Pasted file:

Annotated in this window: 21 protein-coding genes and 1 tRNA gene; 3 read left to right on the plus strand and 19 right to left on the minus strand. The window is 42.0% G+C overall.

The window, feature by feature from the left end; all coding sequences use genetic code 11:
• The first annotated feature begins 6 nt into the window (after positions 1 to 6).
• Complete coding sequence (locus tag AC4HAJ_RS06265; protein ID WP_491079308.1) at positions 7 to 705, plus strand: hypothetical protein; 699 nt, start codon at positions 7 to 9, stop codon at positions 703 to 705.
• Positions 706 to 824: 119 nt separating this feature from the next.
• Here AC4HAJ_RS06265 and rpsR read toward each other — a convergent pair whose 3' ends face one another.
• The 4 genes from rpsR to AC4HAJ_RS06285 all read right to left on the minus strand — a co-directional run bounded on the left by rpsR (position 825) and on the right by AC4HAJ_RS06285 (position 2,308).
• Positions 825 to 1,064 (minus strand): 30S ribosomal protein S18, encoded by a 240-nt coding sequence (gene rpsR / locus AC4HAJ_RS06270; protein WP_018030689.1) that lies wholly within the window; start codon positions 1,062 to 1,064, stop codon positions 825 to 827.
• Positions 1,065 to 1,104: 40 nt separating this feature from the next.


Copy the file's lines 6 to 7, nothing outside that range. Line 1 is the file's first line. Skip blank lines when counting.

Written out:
• Here AC4HAJ_RS06265 and rpsR read toward each other — a convergent pair whose 3' ends face one another.
• The 4 genes from rpsR to AC4HAJ_RS06285 all read right to left on the minus strand — a co-directional run bounded on the left by rpsR (position 825) and on the right by AC4HAJ_RS06285 (position 2,308).